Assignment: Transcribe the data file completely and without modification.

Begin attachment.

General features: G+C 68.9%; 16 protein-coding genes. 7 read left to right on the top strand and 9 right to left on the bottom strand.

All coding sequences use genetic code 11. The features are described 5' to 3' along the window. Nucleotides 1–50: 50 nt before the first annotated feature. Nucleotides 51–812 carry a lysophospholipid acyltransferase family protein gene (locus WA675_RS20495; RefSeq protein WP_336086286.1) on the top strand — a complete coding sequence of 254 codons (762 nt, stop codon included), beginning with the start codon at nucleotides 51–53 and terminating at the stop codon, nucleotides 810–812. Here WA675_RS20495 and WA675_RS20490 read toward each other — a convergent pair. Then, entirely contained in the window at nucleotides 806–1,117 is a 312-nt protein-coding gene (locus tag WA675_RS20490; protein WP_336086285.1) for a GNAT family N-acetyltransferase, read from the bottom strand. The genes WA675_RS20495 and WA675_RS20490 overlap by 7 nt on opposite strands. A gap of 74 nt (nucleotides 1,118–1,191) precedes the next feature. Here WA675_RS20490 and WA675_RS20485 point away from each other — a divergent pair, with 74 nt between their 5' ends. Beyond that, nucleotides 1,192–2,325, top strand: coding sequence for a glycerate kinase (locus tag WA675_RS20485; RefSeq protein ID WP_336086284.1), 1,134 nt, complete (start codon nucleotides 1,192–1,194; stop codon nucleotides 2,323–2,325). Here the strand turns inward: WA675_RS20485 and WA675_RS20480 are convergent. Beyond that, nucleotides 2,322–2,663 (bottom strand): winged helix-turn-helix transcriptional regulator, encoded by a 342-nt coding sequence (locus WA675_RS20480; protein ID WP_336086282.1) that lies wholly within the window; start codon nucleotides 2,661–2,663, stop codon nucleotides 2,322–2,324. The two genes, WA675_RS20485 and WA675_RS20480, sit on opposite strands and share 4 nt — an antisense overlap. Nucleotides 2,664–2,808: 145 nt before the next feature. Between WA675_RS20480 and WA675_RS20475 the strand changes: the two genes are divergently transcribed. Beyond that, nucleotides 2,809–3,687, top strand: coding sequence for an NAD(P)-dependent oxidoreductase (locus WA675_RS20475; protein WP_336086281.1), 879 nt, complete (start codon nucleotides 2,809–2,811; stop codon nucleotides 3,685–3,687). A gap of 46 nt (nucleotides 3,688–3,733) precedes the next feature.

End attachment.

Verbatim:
General features: G+C 68.9%; 16 protein-coding genes. 7 read left to right on the top strand and 9 right to left on the bottom strand.

All coding sequences use genetic code 11. The features are described 5' to 3' along the window. Nucleotides 1–50: 50 nt before the first annotated feature. Nucleotides 51–812 carry a lysophospholipid acyltransferase family protein gene (locus WA675_RS20495; RefSeq protein WP_336086286.1) on the top strand — a complete coding sequence of 254 codons (762 nt, stop codon included), beginning with the start codon at nucleotides 51–53 and terminating at the stop codon, nucleotides 810–812. Here WA675_RS20495 and WA675_RS20490 read toward each other — a convergent pair. Then, entirely contained in the window at nucleotides 806–1,117 is a 312-nt protein-coding gene (locus tag WA675_RS20490; protein WP_336086285.1) for a GNAT family N-acetyltransferase, read from the bottom strand. The genes WA675_RS20495 and WA675_RS20490 overlap by 7 nt on opposite strands. A gap of 74 nt (nucleotides 1,118–1,191) precedes the next feature. Here WA675_RS20490 and WA675_RS20485 point away from each other — a divergent pair, with 74 nt between their 5' ends. Beyond that, nucleotides 1,192–2,325, top strand: coding sequence for a glycerate kinase (locus tag WA675_RS20485; RefSeq protein ID WP_336086284.1), 1,134 nt, complete (start codon nucleotides 1,192–1,194; stop codon nucleotides 2,323–2,325). Here the strand turns inward: WA675_RS20485 and WA675_RS20480 are convergent. Beyond that, nucleotides 2,322–2,663 (bottom strand): winged helix-turn-helix transcriptional regulator, encoded by a 342-nt coding sequence (locus WA675_RS20480; protein ID WP_336086282.1) that lies wholly within the window; start codon nucleotides 2,661–2,663, stop codon nucleotides 2,322–2,324. The two genes, WA675_RS20485 and WA675_RS20480, sit on opposite strands and share 4 nt — an antisense overlap. Nucleotides 2,664–2,808: 145 nt before the next feature. Between WA675_RS20480 and WA675_RS20475 the strand changes: the two genes are divergently transcribed. Beyond that, nucleotides 2,809–3,687, top strand: coding sequence for an NAD(P)-dependent oxidoreductase (locus WA675_RS20475; protein WP_336086281.1), 879 nt, complete (start codon nucleotides 2,809–2,811; stop codon nucleotides 3,685–3,687). A gap of 46 nt (nucleotides 3,688–3,733) precedes the next feature.